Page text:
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Submission + - LHC physicist arrested on terrorism charges

ErichTheWebGuy writes: A nuclear physicist working on the "large collider" experiment to simulate the Big Bang has been arrested in France on suspicion of advising al-Qa'ida on possible terrorist targets.

The 32-year-old French scientist, of Algerian origin, is being held with his younger brother after being trailed, and bugged, by French anti-terrorist police for more than a year.

A judicial source told the newspaper Le Figaro: "This is very high level." The French Interior Minister, Brice Hortefeux, said that the investigation "may perhaps show that we have prevented the worst".

The scientist, who was not immediately named, was arrested alongside his brother near Lyons on Thursday on suspicion of having contacts with al-Qa'ida in the Islamic Maghreb, or Aqim. He was said to have been suspected of giving advice on possible nuclear targets within France.
The Internet

Submission + - Researchers Say Wikipedia May Be in Slow Decline

Hugh Pickens writes: "New research shows that Wikipedia's ascendancy to the top of a large pool of online reference sites has come to an end as growth has leveled and the nature of the community has made it less welcoming to new contributors. "It's easy to say that Wikipedia will always be here," says Dr. Ed Chi, a senior scientist at the Palo Alto Research Center. "This research shows that is not a given." While the site is still wildly popular for those trying to figure out who played in Super Bowl XXII, the name of Pink Floyd's original frontman, or how a convection oven works, the explosive growth that characterized its early years leveled in 2006 at around 60,000 new articles per month, declining by nearly a third since then. But the trends within the community itself are far more troublesome. The year after the amount of new content flattened, the number of edits per month plateaued as well at around 5.5 million. Meanwhile, the number of users making edits leveled off at around 750,000 monthly. Data also suggests the Wikipedia community is becoming resistant to new content and new editors with passive editors who make just a single change per month seeing around a quarter of their changes erased or modified by other, more active editors. "This is evidence of growing resistance from the Wikipedia community to new content," says Chi. The resulting exclusion of more varied contributions shifts the balance of power on Wikipedia to those fewer active editors, and in turn could make Wikipedia more like a fraternity than a community-driven social encyclopedia. Wikipedia's growth "is consistent with a growth processes that hits a constraint — for instance, due to resource limitations in systems," writes Chi. "Rather than exponential growth, such systems display logistic growth.""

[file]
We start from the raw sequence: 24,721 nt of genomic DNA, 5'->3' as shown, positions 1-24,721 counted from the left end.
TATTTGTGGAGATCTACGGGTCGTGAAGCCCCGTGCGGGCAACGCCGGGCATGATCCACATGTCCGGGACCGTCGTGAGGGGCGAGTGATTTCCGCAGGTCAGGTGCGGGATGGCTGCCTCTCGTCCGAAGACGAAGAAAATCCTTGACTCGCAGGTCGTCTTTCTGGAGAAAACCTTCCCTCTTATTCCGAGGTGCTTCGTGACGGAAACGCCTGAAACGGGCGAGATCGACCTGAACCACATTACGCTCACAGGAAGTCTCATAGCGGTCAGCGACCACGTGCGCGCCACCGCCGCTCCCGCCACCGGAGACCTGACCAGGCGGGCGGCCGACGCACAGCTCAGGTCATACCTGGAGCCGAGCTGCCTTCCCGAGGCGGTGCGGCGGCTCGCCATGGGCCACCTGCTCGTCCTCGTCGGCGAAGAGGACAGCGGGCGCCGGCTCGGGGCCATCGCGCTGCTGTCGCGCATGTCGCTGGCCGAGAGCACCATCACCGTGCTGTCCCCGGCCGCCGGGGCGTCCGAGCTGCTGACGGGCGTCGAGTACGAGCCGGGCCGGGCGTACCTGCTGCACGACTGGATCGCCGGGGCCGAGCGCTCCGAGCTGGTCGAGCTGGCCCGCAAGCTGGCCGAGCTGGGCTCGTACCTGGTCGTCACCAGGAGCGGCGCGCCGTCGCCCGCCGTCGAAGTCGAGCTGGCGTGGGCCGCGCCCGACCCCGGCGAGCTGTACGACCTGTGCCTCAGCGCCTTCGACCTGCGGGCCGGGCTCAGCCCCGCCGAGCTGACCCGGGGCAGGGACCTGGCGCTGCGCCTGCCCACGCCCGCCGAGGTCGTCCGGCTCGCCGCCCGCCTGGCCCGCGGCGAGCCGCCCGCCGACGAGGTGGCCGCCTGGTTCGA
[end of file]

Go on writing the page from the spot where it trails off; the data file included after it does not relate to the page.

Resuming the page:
Networking

Submission + - IPv6 reach just increased by 1.5 million people (ietf.org)

An anonymous reader writes: Subscribers of the second largest ISP in France can now enable IPv6 without extra cost. Deploying IPv6 service took Free just 5 weeks, from getting an IPv6 prefix to offering the option to all of Free's 1.5 million customers. A modified 6to4 protocol called 6rd, short for IPv6 rapid deployment, enables reliable tunnels through IPv4-only access networks without the problems which users of 6to4 tunnels can encounter when communicating with native IPv6 hosts. Alexandre Cassens of Free presented this major step at the Ripe 58 meeting in Amsterdam and reportedly received standing ovations from Google's IPv6 expert Lorenzo Colitti.

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